The “I Need to Be Special” Syndrome Vs. Greta Thunberg’s “I Don’t Care About Being Popular” Approach to Life

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It’s likely most of us suffer from it, to lesser or greater degrees. Soon after birth, the ego discovers its individuality and realizes that separation can be a threat to its survival. If I am not considered special, the ego decides, I may not be fed, taken care of, and loved. First the individual ego fears the rejection of his parents, then later learns to extend this fear into the wider world of siblings, teachers, coaches, peers, and employers. No one wants to be cast aside and forgotten.

So the ego searches for specialness. It decides, if I am attractive enough, I will be loved. If I am smarter than my peers, I will never fail. If I am fast enough, I will always win. And in that striving for specialness, angst sets in. What will happen if I  am no longer considered beautiful? Will I no longer be loved and cherished? What if someone smarter than me comes along? Will I be rejected? Overlooked in favor of another? What will happen if I lose this race? Will I no longer be a winner?

You cannot fault the individual ego who as a young child hears the words, “You are so cute” by his parents and translates this to, “I am cute, therefore I am loved and wanted.” Soon after birth, the child begins to learn the skills admired by her world, discovering in the process that accolades, hugs, and smiles accompany her feats of mental and physical acuity. She will likely hold onto these words and decide as an adolescent that the words “You’re smoking hot” translate to being worthy of love by another. If she doesn’t hear them, her self-worth may be severely questioned, as the insecure ego has learned to strive for specialness. And so this extends to all areas of life for each individual who grows in a world fixated on specialness. Each of us becoming, in the process, unconsciously obsessed with what separates us from each other, instead of what unites us.

We lose, in this process of striving for a specialness that separates us from each other, both inner and outer joy. Separation is the opposite to unity, and the constant striving for this separation from each other pulls us apart from what unites us. This encompasses the inner and outer unity, as there can never be contentment if there is a constant struggle for separation. Inner peace arrives only when the ego learns to exist in a state of balance with the body, mind, and heart-centered soul. It exists only when there is the realization that striving for the outer ideals created by the world around it are false ideals. That in fact no one individual can truly be more special than another. Instead, the individual must realize that this striving only creates separation. Separation from the true self.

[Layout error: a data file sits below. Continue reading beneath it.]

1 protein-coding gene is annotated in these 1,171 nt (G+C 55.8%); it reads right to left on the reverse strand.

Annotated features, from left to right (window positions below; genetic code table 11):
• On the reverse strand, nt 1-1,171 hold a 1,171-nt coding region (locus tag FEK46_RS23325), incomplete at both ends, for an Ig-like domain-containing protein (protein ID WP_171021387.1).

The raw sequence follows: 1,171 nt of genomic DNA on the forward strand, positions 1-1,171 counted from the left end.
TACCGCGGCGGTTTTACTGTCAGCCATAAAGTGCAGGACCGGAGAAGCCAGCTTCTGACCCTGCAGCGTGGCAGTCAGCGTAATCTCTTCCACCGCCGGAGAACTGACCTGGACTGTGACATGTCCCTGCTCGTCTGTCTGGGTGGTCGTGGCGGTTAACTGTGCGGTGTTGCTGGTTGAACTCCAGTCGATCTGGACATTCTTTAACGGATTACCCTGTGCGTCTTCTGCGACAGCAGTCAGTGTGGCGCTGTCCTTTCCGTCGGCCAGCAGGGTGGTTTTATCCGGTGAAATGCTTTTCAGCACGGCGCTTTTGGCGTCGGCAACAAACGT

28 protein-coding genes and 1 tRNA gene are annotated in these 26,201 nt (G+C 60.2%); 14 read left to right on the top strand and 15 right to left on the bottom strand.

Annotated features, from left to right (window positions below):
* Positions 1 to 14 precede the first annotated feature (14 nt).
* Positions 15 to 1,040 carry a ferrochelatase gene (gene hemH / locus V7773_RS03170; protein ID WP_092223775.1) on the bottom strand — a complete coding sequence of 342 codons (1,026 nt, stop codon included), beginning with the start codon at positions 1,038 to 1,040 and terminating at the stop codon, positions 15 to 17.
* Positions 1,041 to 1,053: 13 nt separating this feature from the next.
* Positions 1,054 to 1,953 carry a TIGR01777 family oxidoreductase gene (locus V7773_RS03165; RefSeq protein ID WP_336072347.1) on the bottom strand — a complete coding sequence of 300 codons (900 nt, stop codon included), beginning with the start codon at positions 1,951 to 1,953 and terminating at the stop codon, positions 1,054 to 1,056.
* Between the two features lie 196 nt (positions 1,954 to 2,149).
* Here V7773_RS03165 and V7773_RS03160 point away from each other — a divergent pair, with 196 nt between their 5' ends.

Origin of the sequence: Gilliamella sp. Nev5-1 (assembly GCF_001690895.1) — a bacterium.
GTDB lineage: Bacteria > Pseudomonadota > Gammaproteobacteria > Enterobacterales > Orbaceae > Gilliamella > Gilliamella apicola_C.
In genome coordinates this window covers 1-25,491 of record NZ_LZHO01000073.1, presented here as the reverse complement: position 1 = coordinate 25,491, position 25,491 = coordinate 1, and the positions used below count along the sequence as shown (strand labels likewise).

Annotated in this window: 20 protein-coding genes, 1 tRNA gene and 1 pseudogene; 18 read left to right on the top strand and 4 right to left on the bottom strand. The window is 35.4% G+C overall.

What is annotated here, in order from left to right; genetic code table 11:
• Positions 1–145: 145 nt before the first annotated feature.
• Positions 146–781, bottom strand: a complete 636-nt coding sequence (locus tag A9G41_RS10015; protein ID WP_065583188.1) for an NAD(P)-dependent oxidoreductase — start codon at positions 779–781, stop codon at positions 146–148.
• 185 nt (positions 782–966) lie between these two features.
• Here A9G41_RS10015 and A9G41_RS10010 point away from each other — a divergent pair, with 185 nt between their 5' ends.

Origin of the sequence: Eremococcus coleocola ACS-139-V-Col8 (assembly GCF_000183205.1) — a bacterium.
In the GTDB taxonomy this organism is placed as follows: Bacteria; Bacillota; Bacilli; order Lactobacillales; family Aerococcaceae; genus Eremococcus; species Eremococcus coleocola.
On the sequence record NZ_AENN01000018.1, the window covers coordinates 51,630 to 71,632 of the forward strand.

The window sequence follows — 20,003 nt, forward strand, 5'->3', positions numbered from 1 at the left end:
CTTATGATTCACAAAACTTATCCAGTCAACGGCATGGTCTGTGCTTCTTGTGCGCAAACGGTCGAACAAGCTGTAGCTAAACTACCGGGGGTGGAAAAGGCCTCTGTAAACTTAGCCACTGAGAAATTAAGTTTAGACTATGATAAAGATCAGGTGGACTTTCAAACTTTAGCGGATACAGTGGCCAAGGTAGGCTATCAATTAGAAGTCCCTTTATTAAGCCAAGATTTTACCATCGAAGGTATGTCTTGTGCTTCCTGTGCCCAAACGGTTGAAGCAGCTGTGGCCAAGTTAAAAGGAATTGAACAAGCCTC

I have been thinking about this pervasive syndrome of specialness obsession that many of us get pulled into early on it life. God knows I did.  My need to be accepted by my parents led me to swallow my words and emotions and bury my true identity. By the time I reached adolescence, I discovered that being different meant rejection by my peers, and so I struggled to stand out in more accepted ways. Although I won awards for academic and athletic excellence, as well as the affections of handsome boys who didn’t know my past, I existed inside a sea of inner turmoil. True connection with myself only became achievable later in my adult life after I began to let the outer ideals slip away.

Last week my son tried out for the school’s baseball team and didn’t make it. He took the rejection by the coach hard, at first. And, one of the comments he made was, “what will people think of me now?” He is in the eight grade. That stage in life when the ego is acutely fixated on identity. It is heartbreaking to hear these words come out of the mouth of your son, knowing the struggle for identity that he is going through. Yet, it is also an opportunity to teach and learn. To grow and overcome. To help discover that the perceived rejection of the outer is really just a superficial interpretation. The self secure in its identity will realize that there is no true rejection or separation.